"Frozen Faces" is a beautiful, off the wall moment which always reminds me of Yazoo. With some re-structuring I think this could have made a killer single. I'd rate it as one of Stephen Lipson's' production highlights, rivalling even the majestic opulence of "p:Machinery". It's featured in expanded form on disc two, in a version that wouldn't have been too out of place in an acid house set in 1988. "The Murder Of Love" is another non-single favourite and I wouldn't be surprised if it was the inspiration for much of New Orders output in the mid/late 80s. Influential band? Definitely. The liner notes reveal even Quincy Jones was a fan.

What can I say about "Dr. Mabuse"? Even at a 10:41 running time it still isn't long enough. Getting the opportunity to see Claudia perform this song with Trevor back in 2004 at Wembley was a real dream come true. It still remains a pop masterpiece, overlooked on all the usual 80s compilations.

Disc two contains many previously unreleased alternate/extended and remixed versions, including the Goodnight 32 mix of "p:Machinery", one of the last Propaganda mixes to be completed during the album sessions.

A highlight for fans will definitely be the inclusion of "Do Well", the "Duel" cassingle exclusive. Running at 20 minutes this megamix included an exclusive segment, called "Wonder", where the ethereal meets the industrial. Now at last it's time to throw away those dodgy cassette-to-CD transfers!

Revisiting this album again makes me realise how many potential singles there actually were on this record, but back in 1985 it was definitely ahead of its time. Propaganda clearly wasn't a band or concept that could easily be shoe horned into pop radio, and that's a real shame because a significant audience therefore missed out on the opportunity of enjoying this album. Fortunately as people mature, so often does our taste, and those who missed it now have the chance again to strike out of their comfort zone just for a spell and enjoy something deeper, darker and totally fabulous. Those who are already fans and waiting with anticipation for this release will be well rewarded for their (25 year) patience!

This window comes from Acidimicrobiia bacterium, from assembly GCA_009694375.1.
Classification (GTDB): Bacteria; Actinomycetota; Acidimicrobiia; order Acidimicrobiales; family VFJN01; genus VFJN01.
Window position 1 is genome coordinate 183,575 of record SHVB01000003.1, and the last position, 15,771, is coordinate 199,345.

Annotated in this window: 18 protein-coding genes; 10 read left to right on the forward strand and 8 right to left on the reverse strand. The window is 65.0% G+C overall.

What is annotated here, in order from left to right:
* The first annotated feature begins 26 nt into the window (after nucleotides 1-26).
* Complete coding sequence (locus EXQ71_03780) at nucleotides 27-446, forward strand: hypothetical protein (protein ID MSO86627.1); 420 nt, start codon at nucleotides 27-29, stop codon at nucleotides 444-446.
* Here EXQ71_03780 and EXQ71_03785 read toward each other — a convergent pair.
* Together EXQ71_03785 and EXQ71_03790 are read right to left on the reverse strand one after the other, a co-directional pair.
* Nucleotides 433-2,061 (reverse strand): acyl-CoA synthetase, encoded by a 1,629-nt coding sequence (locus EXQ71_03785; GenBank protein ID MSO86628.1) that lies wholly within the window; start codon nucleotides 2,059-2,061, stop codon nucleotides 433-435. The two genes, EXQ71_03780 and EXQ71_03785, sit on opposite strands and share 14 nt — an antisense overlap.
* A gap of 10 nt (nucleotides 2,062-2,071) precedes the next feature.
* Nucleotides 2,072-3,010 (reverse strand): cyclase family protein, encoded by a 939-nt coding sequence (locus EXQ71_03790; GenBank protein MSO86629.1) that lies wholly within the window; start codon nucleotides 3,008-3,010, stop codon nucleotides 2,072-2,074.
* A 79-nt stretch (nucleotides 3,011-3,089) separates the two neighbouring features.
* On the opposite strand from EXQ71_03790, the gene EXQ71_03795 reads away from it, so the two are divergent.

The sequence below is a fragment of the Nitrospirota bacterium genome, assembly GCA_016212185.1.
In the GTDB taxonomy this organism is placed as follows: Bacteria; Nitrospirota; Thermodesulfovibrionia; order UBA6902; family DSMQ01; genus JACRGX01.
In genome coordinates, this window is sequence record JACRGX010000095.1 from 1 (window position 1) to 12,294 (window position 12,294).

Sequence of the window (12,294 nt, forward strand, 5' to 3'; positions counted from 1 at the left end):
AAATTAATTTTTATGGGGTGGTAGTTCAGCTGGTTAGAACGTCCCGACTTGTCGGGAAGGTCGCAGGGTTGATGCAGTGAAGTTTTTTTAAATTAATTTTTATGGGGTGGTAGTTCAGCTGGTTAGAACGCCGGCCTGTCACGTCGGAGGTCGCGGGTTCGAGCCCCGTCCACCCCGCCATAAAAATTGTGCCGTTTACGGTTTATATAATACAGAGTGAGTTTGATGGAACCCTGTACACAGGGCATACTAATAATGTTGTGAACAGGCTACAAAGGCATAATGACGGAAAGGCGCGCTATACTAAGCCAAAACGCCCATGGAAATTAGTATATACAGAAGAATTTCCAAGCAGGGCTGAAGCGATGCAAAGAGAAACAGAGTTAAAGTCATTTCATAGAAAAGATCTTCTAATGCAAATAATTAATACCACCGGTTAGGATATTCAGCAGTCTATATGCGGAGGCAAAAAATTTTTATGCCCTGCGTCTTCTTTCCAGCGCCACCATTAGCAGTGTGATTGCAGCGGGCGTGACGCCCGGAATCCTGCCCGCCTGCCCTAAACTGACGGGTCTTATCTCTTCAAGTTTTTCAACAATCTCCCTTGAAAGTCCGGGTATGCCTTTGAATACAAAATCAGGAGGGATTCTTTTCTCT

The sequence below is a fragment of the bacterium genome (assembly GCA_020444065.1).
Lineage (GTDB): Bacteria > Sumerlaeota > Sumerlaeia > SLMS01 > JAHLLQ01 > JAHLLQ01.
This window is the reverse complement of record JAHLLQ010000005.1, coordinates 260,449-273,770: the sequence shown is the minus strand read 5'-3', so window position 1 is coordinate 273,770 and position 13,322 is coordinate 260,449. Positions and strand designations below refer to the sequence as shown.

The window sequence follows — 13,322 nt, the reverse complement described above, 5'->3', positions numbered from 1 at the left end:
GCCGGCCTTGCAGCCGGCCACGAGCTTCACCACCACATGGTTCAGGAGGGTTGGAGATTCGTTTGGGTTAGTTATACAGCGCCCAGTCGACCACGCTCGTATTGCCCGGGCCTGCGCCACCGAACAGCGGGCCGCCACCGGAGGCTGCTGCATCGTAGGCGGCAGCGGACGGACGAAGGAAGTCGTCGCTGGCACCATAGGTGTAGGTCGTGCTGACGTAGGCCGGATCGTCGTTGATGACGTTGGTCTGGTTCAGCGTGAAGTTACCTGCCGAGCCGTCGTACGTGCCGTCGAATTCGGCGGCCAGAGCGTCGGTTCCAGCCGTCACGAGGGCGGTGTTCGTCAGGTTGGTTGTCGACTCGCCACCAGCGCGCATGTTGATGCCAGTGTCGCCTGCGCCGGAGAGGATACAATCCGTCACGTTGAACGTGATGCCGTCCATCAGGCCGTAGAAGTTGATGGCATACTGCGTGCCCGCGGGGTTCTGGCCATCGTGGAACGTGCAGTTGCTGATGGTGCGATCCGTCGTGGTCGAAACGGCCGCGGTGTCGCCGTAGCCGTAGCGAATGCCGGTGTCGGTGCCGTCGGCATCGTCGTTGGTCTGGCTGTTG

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14 of 14 people found the following review helpful
3.0 out of 5 stars New Mix!!!, 12 Aug 2006
By 
Greg A. Carrigan "greg c" (london, on, ca) - See all my reviews
(REAL NAME)   
This review is from: A Secret Wish (Audio CD)
Let me start by saying that Secret Wish is one of my favourite albums of all time. The production work of SJ Lipson and the mixing of Trevor Horn were just genious. Musically the album extends so far beyond other electronic albums...there's elements of classical, jazz, progressive, hard rock, industrial, etc...that it's like a whole new genre of music that other albums have never matched.

Now onto this latest re-release newly mixed into 5.1 by Trevor Horn. There's certainly new suprises. There are portions of the mix that are now audible that we previously buried. There's now an interesting new intro to P Machinery (that is sort of a hybrid of the different 12" mixes that have been released). In addition, the mix is opened up and fills the room nicely. On the down-side, Trevor appears to have made little effort to emulate the original sound of the original mix. There are different drum sounds on some tracks. There is no reverb on some keyboard parts that were previously coverred in shimmering reverb. There's now an edit to Murder of Love (where a few bars of the song have been cut out from what was the US version). There are entire keyboard parts in the bridge of 'Duel' that are now almost inaudible. The really great accoustic drum section of 'Dream Within a Dream' has now been mixed way down. Why all the changes???? One would have hoped that the great original mix that we have all cherished over the years would have been faithfully reproduced and expanded into high resolution surround. Instead what we get is, in many cases, a completely new sounding mix.

It's still great, and I suppose that if anyone has a right to change it, it's Trevor Horn. But it still feels a bit like tampering with a masterpiece.
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12 of 12 people found the following review helpful
5.0 out of 5 stars Love it ..... two versions of the album plus a bonus disc!, 20 July 2010
By 
M. B. Wilson "crushtrash" (Bristol) - See all my reviews
(REAL NAME)   
Verified Purchase(What is this?)
This review is from: A Secret Wish [25th Anniversary Deluxe Edition] (Audio CD)
Until now I only had this on vinyl, plus the Outside World and Wishful Thinking CDs (and some 12"). As such I can't compare to the SACD or previous CD release!

However I am very impressed with the artwork (quite a booklet), notes and compilation itself. Yes, it is quite a loud master (everything is apparently from the master tapes), but I didn't hear any distortion or obvious 'flattening' as a result, so the sound seems fine.

Disc 1 is great, as you get the original CD version, plus the analogue only tracks/versions. This means you can either play the whole lot, or program to mimic the original vinyl running order/tracks, or simply play tracks 1-9 for the standard CD running order (includes Frozen Faces and 'longer' versions/mixes of Jewel & Mabuse). This should satisfy most fans, and also allow completists to spot the sometimes subtle differences in the mix betwen analogue and digital outings.